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"Entrepreneurship is an engine for economic development worldwide (Kelley, Singer, & Herrington 2016). For developing economies, the importance of entrepreneurship is associated with increased productivity and reduction in the rising unemployment rates, particularly among the youths. Consequently, several models and support programmes have been designed to facilitate successful entrepreneurial activities amongst youth. The article discusses the business acceleration model of the Global Business Labs (GBL) which is replicated in Botswana, Namibia and Uganda based on a Swedish model, between 2012 and 2015 but failed in Mozambique and Zambia. Using a multiple case study method, this article presents the results of a cross-country case analysis of the GBL programme with a view to understand the emergence of a business accelerator. Despite replication of the programme in respect of concepts, materials and operational systems, the cases reveal variations in operational experiences and acceleration performance across the five countries. Using the emergence theory, the article highlights these differences. The major contribution of the study to theory, in determining how business accelerators come into being, includes the duality of intentions and exchange between key stakeholders and the resource burst as a triggering mechanism in developing countries. The study further informs development of a model for successful business acceleration launch and subsequent performance for developing economies."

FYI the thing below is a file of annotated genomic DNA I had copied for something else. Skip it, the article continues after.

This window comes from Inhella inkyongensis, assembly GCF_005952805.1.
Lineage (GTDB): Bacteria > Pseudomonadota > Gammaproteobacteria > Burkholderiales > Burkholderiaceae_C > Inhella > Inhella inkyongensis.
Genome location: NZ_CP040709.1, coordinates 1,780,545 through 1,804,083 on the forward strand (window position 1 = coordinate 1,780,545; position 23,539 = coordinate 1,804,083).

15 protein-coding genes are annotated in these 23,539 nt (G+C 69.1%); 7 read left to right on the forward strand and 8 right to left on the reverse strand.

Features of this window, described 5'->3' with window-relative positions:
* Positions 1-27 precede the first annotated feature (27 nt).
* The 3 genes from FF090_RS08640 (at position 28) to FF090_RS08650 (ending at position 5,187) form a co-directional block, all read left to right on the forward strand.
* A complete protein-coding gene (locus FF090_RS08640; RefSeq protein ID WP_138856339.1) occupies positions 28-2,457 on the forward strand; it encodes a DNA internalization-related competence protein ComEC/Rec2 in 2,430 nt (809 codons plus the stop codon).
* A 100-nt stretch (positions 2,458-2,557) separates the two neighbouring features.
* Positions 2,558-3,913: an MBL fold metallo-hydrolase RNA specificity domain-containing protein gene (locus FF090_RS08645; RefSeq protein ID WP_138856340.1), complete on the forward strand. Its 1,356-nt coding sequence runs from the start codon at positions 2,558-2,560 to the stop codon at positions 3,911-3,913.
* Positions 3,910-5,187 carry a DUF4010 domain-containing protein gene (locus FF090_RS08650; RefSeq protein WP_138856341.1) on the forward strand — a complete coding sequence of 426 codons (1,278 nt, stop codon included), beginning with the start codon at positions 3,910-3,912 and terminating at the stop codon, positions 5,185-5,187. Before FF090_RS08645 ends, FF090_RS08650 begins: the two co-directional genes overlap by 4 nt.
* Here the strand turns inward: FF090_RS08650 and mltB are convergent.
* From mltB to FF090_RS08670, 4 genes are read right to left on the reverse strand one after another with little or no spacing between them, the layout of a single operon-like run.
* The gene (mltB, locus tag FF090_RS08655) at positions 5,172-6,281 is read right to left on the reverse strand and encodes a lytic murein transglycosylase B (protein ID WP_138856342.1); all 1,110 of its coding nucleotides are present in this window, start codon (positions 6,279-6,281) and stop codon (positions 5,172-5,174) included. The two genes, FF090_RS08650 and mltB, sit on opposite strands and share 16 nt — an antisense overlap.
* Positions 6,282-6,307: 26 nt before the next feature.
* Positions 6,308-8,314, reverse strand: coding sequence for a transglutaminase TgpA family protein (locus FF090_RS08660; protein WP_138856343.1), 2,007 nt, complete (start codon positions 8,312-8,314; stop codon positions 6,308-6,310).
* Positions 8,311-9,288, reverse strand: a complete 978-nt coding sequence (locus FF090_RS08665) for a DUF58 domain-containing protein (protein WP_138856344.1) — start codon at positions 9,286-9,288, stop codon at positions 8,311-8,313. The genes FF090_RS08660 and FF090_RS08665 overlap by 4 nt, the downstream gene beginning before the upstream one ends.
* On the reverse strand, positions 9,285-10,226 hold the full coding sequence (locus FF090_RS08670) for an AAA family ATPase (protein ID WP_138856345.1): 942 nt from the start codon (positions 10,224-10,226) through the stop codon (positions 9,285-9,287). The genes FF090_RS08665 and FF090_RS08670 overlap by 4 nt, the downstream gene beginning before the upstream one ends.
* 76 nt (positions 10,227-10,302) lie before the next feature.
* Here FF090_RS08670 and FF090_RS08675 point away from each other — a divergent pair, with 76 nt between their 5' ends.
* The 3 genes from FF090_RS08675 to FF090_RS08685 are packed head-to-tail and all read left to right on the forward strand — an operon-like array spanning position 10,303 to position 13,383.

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"Can television be used to teach and foster entrepreneurship among youth in developing countries? We report from a randomized control field experiment of an edutainment show on entrepreneurship broadcasted over almost three months on national television in Tanzania. The field experiment involved more than 2,000 secondary school students, where the treatment group was incentivized to watch the edutainment show. We find some suggestive evidence of the edutainment show making the viewers more interested in entrepreneurship and business, particularly among females. However, our main finding is a negative effect: the edutainment show discouraged investment in schooling without convincingly replacing it with some other valuable activity. Administrative data show a strong negative treatment effect on school performance, and long-term survey data show that fewer treated students continue schooling, but we do not find much evidence of the edutainment show causing an increase in business ownership. The fact that an edutainment show for entrepreneurship caused the students to invest less in education carries a general lesson to the field experimental literature by showing the importance of taking a broad view of possible implications of a field intervention."